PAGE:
"Sometimes we get an idea that these are just horrible people, they should all be locked up, they should never get out of prison, and at the same time they have wonderful talents, they're very intelligent," said Cynthia Kobel, board member at the John Howard Association of Illinois, a watchdog group for Illinois prison.
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"And once they get in prison, many of the men take time for first time to… become really quite intellectual," she said.
"I do my art just about every day because… it gets me away from this place and makes me feel better," said Cornelius Ames, a Stateville prisoner.
"He's right," said fellow inmate Charles McLaurin. "It's basically a form of escapism that you have to do on a daily basis to keep from dwelling on the reality of this existence."
Ames and McLaurin's artwork will join around 50 other Illinois state prisoners' art at 'Light from Inside: Art from Illinois Prisons,' an exhibit sponsored by the John Howard Association of Illinois.
Pontiac, Menard, Hill, Dwight, Pinckneyville, Western Illinois, Lawrence and Tamms Correctional Centers will all be represented at the exhibit.
The artwork will be on display at the Chicago Cultural Center from Aug. 11 to Sept. 28. A reception will be held Aug. 18, and tickets are $30 at the door and $25 beforehand through the John Howard Association.
"It's something that is giving people an idea of what men in prison do-- not just when they're sitting around-- to give a different point of view of the prisoner and to have more of an idea of the type of person in prisons," said Kobel.
Through the years, art programs have been cut, and most Illinois state prisons no longer have them.
Prisoners mainly work in their cells. They are self-taught and assist one another when they can.
"We share ideas of how to develop the technique or how to mix the paints, make the flesh tones and hues and shadows and all that. So we… teach ourselves, and we share the best we can with each other," said David Miranda, prisoner. "Some these guys are very, very skillful and they got good generous hearts and they share."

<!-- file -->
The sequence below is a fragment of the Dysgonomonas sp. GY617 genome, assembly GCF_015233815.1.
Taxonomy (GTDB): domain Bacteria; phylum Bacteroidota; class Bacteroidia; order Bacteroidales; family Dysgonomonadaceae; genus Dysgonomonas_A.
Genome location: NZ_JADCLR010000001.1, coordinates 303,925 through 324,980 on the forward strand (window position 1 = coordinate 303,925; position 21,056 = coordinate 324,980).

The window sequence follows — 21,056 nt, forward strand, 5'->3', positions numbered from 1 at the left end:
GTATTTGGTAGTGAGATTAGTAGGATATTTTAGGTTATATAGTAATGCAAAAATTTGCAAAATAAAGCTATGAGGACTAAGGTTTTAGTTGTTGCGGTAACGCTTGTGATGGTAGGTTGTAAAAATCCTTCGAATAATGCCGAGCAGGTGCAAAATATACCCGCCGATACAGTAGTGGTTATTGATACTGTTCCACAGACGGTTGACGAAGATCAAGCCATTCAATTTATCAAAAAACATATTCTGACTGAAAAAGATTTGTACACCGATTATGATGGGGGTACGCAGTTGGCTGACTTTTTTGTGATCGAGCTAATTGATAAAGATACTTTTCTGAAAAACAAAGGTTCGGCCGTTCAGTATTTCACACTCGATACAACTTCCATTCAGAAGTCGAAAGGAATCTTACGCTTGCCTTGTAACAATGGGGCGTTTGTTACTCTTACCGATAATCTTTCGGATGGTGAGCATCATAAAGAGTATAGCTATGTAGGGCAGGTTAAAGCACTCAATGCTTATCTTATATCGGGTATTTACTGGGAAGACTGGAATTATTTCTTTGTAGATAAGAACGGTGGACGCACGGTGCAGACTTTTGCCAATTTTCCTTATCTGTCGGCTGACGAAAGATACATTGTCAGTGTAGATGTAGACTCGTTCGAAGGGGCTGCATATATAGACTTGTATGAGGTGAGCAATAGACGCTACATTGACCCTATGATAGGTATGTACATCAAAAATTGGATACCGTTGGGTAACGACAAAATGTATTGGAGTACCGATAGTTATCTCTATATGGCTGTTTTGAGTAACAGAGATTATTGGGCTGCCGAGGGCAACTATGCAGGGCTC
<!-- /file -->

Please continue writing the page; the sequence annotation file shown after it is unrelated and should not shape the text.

At Tamms, a supermax prison in southern Illinois, men are kept in solidarity.
Kobel regularly visits Tamms prisoners as part of her work at the John Howard Association.
Prisoners at Tamms aren't allowed art supplies. They draw with flexible pens and use various methods to get color.
"They find ways to make color out of food and sometimes rubbing newspaper or magazines in order to get color coming out of that," said Kobel. "So they really work at trying to do in fact wonderful art.
At Stateville, on the other hand, prisoners are allowed art supplies, but they have become very difficult to get.
Hector Maisonet at Stateville used oil paints an inmate hadn't been using and gave to him, an old paintbrush, a canvas and cardboard to create his work.
"My mom told me, 'Why paint about prison? Why don't you paint something beautiful?' And so, this is what I came up with," said Maisonet as he proudly held up his still life's of birds, children and butterflies.
Used to painting darker images, Maisonet said, "This is the first time I ever painted stuff like this."
"I got two years… to go to go home, and I got a lot of years in. You know, I wanna leave something more positive behind, and I'm sincere about that," said Maisonet. He hopes to open a small art studio when he's released.
"I know I've had one chance, I've had two chances, I've had three chances, but I'm a lot older, a lot wiser... I had a lot bumps bruises but I've become a lot stronger," he said.
Maisonet and many other prisoners expressed that they hope that the exhibit shows they are capable of change.
"This will show that we're not subhuman creatures, that we are able not only to give back to society, but be at the same time role models to the younger people to not come to these prisons, but when you're down and out, you can still get back up to fight again for another day for the betterment of humanity," said prisoner Robert Ornelas.
Others hope the exhibit will help to reopen art programs at the prisons.
"Maybe they're open a door so society can see that we have potential to do positive things with our time," Miranda said.
Cornelius Ames says his artwork is an avenue to a new future. He makes three-dimensional objects with very few materials.
"I'm not just someone who did commit a crime, but who's trying to do better with himself," said Ames. "Because I am a changed person. I'm trying to do better… and I do have a mind and it works real good, and I can be an architect-- I can be whatever I wanna be and that's what I show in my art."
Prisoner William Jones said his artwork is merely a form of survival.
"This is not an accomplishment, per se-- this is survival. I survived going through a lot of hardship and a lot of troubled times to get to this plateau," he said. "So don't look at my work as a major accomplishment, just look at my work as something somebody done to survive in this word. And thank the Lord that he had the opportunity to do it."